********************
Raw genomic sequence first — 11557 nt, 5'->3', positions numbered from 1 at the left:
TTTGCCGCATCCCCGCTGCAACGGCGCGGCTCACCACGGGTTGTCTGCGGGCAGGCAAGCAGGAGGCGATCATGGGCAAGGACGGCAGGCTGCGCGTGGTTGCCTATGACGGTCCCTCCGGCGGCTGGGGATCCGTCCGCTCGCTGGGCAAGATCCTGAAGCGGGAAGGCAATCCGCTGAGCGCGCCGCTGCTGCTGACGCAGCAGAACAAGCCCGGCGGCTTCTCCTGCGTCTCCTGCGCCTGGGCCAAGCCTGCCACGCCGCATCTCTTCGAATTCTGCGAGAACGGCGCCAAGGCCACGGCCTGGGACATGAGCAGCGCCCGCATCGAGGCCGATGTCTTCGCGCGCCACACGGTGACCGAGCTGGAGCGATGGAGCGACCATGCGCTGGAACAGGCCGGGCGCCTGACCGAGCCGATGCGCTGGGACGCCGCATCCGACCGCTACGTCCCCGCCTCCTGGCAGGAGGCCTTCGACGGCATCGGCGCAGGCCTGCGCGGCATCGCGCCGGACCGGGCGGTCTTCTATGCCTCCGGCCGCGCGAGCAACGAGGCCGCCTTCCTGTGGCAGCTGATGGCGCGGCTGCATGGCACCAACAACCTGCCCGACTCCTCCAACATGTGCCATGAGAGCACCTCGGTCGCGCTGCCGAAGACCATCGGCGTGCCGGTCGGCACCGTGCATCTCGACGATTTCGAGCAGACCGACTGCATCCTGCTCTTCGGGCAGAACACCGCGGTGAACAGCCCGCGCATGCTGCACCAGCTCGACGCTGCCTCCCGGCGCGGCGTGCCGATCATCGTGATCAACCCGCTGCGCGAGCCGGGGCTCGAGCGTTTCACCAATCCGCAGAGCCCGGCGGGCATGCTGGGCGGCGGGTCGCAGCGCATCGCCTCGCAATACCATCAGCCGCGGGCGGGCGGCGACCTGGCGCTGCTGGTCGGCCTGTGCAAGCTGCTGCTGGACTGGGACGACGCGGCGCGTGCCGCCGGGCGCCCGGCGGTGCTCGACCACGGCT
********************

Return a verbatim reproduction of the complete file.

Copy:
Raw genomic sequence first — 11557 nt, 5'->3', positions numbered from 1 at the left:
TTTGCCGCATCCCCGCTGCAACGGCGCGGCTCACCACGGGTTGTCTGCGGGCAGGCAAGCAGGAGGCGATCATGGGCAAGGACGGCAGGCTGCGCGTGGTTGCCTATGACGGTCCCTCCGGCGGCTGGGGATCCGTCCGCTCGCTGGGCAAGATCCTGAAGCGGGAAGGCAATCCGCTGAGCGCGCCGCTGCTGCTGACGCAGCAGAACAAGCCCGGCGGCTTCTCCTGCGTCTCCTGCGCCTGGGCCAAGCCTGCCACGCCGCATCTCTTCGAATTCTGCGAGAACGGCGCCAAGGCCACGGCCTGGGACATGAGCAGCGCCCGCATCGAGGCCGATGTCTTCGCGCGCCACACGGTGACCGAGCTGGAGCGATGGAGCGACCATGCGCTGGAACAGGCCGGGCGCCTGACCGAGCCGATGCGCTGGGACGCCGCATCCGACCGCTACGTCCCCGCCTCCTGGCAGGAGGCCTTCGACGGCATCGGCGCAGGCCTGCGCGGCATCGCGCCGGACCGGGCGGTCTTCTATGCCTCCGGCCGCGCGAGCAACGAGGCCGCCTTCCTGTGGCAGCTGATGGCGCGGCTGCATGGCACCAACAACCTGCCCGACTCCTCCAACATGTGCCATGAGAGCACCTCGGTCGCGCTGCCGAAGACCATCGGCGTGCCGGTCGGCACCGTGCATCTCGACGATTTCGAGCAGACCGACTGCATCCTGCTCTTCGGGCAGAACACCGCGGTGAACAGCCCGCGCATGCTGCACCAGCTCGACGCTGCCTCCCGGCGCGGCGTGCCGATCATCGTGATCAACCCGCTGCGCGAGCCGGGGCTCGAGCGTTTCACCAATCCGCAGAGCCCGGCGGGCATGCTGGGCGGCGGGTCGCAGCGCATCGCCTCGCAATACCATCAGCCGCGGGCGGGCGGCGACCTGGCGCTGCTGGTCGGCCTGTGCAAGCTGCTGCTGGACTGGGACGACGCGGCGCGTGCCGCCGGGCGCCCGGCGGTGCTCGACCACGGCT